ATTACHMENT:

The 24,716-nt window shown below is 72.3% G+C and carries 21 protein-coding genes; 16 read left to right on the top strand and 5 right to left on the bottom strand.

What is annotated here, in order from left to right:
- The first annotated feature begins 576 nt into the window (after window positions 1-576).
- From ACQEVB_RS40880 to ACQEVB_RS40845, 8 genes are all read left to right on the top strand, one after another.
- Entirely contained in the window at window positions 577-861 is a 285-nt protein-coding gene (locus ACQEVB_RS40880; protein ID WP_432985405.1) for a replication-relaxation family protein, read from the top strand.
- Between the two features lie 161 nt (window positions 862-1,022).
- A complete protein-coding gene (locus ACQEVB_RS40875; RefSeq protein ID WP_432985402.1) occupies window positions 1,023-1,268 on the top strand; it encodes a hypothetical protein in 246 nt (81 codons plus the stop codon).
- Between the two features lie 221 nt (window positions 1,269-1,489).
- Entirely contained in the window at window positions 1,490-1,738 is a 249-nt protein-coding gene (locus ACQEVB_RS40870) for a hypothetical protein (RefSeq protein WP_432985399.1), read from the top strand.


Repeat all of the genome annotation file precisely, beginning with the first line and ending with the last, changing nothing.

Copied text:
The 24,716-nt window shown below is 72.3% G+C and carries 21 protein-coding genes; 16 read left to right on the top strand and 5 right to left on the bottom strand.

What is annotated here, in order from left to right:
- The first annotated feature begins 576 nt into the window (after window positions 1-576).
- From ACQEVB_RS40880 to ACQEVB_RS40845, 8 genes are all read left to right on the top strand, one after another.
- Entirely contained in the window at window positions 577-861 is a 285-nt protein-coding gene (locus ACQEVB_RS40880; protein ID WP_432985405.1) for a replication-relaxation family protein, read from the top strand.
- Between the two features lie 161 nt (window positions 862-1,022).
- A complete protein-coding gene (locus ACQEVB_RS40875; RefSeq protein ID WP_432985402.1) occupies window positions 1,023-1,268 on the top strand; it encodes a hypothetical protein in 246 nt (81 codons plus the stop codon).
- Between the two features lie 221 nt (window positions 1,269-1,489).
- Entirely contained in the window at window positions 1,490-1,738 is a 249-nt protein-coding gene (locus ACQEVB_RS40870) for a hypothetical protein (RefSeq protein WP_432985399.1), read from the top strand.